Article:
Neither of us could get out our doors to take a look as there was only about 10cm on each side, and the looks on the faces of the locals were not good. I had no choice but to continue forward with much screeching coming from our roof! I was so stressed that I just carried on driving until eventually, I found a place to pull over and park. We then retraced our steps back to the main drag, where we saw a guy up on his ladder busy fixing his damaged roof! We quickly took a side street. I clearly was a bit traumatized as in hindsight it was a terrible thing not to go see what I’d done and offer to pay for damages. I was pretty shaken by the whole episode, but it is no excuse for poor manners.

I realised afterward that I hadn’t taken a single photograph while in Novi Pazar so clearly I had been rattled to the core!

The center of Novi Pazar is pedestrianized and is one long continuous road of cafes, all super busy, but all only serving drinks. No food available anywhere? These guys take the coffee culture to a whole new level! We eventually found a place serving food and attacked the wifi.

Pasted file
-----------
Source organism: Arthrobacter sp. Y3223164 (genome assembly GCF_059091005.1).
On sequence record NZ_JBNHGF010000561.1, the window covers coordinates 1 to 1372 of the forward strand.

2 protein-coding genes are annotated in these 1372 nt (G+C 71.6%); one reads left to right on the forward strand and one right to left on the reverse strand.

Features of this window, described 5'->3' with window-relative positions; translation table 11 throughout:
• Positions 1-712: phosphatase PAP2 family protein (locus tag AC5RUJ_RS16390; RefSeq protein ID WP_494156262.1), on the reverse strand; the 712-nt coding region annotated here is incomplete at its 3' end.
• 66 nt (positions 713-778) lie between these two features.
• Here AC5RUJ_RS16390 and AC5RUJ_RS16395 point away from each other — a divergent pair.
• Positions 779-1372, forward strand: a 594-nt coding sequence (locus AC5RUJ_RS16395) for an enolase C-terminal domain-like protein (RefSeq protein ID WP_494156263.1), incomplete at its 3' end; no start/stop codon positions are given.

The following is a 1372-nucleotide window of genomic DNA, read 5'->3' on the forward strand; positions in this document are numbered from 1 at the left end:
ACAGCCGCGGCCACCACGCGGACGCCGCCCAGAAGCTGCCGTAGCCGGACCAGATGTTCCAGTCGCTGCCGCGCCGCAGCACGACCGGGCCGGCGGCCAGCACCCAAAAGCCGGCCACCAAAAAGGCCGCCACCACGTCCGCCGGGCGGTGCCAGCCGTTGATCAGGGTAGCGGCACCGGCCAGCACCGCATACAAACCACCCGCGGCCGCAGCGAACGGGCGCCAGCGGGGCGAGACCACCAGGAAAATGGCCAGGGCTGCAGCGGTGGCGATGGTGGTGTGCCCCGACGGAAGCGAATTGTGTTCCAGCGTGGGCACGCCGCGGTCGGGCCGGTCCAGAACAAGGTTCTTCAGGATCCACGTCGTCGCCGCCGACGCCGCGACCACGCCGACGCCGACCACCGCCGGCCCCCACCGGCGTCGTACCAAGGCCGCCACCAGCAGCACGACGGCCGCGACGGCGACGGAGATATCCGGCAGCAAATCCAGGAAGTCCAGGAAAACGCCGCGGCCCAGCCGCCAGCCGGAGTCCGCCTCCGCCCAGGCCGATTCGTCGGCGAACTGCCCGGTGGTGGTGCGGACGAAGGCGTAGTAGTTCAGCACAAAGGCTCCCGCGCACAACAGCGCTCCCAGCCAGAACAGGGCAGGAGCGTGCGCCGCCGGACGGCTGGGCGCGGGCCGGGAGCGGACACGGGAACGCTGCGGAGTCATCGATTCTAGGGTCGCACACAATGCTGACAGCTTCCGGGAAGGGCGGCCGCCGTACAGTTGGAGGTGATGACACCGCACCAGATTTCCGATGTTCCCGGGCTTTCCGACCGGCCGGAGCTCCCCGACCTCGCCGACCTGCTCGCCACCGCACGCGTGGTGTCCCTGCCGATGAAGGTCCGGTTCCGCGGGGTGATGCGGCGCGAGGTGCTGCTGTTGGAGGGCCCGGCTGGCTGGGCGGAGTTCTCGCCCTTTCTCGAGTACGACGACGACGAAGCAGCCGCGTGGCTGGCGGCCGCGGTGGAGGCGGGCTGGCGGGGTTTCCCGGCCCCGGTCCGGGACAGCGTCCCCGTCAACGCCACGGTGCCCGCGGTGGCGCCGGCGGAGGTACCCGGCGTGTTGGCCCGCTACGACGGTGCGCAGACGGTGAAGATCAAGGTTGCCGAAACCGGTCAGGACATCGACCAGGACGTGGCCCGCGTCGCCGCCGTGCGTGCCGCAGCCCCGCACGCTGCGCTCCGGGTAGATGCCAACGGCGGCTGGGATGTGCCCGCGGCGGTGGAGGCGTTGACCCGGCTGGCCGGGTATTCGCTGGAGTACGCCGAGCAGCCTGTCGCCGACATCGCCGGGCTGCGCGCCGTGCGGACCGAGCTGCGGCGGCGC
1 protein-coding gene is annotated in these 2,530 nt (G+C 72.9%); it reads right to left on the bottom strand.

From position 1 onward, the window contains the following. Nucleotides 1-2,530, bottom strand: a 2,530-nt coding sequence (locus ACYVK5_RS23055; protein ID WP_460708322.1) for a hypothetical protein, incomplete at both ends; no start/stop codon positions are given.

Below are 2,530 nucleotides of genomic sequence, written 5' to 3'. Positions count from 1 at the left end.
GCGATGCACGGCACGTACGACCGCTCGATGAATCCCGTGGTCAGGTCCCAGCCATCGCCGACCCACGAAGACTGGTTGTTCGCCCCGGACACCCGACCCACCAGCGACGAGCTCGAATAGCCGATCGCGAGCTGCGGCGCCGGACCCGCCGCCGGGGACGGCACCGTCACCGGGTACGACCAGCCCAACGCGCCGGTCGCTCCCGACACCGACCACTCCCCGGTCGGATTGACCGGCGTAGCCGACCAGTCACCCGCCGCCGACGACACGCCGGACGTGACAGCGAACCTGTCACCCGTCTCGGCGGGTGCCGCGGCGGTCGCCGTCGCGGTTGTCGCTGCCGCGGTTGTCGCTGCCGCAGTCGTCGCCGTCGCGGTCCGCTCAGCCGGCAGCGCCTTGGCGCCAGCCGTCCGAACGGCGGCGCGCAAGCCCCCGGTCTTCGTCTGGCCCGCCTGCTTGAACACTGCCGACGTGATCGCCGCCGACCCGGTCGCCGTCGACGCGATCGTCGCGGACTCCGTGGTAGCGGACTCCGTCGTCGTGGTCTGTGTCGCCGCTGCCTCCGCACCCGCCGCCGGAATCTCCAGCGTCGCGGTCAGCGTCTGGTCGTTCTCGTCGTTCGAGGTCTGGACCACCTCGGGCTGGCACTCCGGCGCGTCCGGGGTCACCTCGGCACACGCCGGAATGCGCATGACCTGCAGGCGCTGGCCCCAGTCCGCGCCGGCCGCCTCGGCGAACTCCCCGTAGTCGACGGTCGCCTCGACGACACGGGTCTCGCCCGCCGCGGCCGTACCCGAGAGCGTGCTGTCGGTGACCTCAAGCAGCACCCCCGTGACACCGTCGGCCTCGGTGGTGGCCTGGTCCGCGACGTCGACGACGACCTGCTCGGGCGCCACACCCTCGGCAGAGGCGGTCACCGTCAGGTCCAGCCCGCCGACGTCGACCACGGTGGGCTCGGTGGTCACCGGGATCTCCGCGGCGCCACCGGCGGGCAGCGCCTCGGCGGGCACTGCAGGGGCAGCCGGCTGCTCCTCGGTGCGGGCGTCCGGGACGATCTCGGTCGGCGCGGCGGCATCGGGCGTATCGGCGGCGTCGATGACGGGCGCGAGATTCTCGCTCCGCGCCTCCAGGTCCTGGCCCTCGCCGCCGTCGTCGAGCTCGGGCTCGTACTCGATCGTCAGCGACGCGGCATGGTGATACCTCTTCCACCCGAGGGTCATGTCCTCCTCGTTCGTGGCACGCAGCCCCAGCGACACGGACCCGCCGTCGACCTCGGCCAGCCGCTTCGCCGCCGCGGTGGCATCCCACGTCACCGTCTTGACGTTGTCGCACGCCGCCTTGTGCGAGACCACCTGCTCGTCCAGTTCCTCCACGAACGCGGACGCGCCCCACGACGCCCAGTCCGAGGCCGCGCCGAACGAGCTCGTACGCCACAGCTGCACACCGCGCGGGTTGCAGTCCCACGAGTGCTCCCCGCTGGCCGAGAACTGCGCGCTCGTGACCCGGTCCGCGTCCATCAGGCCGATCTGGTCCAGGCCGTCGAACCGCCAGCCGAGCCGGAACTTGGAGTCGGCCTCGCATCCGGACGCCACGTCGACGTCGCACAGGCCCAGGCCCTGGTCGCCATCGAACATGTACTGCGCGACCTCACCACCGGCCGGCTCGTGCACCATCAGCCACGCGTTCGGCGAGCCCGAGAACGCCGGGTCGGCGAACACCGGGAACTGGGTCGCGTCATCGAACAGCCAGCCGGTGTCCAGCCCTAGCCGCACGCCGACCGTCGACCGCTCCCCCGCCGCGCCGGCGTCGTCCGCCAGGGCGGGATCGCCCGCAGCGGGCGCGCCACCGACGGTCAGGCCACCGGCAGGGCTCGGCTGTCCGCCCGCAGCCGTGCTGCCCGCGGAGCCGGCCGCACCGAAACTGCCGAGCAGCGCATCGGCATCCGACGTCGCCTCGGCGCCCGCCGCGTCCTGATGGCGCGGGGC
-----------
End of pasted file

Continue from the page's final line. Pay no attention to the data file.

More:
We were about 30 minutes drive North of the Kosovo border and I could see 3 roads from Novi Pazar into Kosovo, but try as I might, I could not get Google Maps to choose those routes. It was insisting that I drive West into Montenegro and then into Kosovo, about a 2hr route. I had heard that the Serbian / Kosovo border crossings were very tricky and not always open. You can go from Serbia into Kosovo, but not the other way around, as Serbia does not see Kosovo as an independent country. I googled as much as I could but couldn’t find any answers, so tried to find a tourist information office in Novi Pazar. No luck on that front either. I wasn’t in the mood for issues and backtracking, so decided to forgo Kosovo and set our new sights on Montenegro. A month in Montenegro, I can’t wait!

Until we got to the Montenegro border…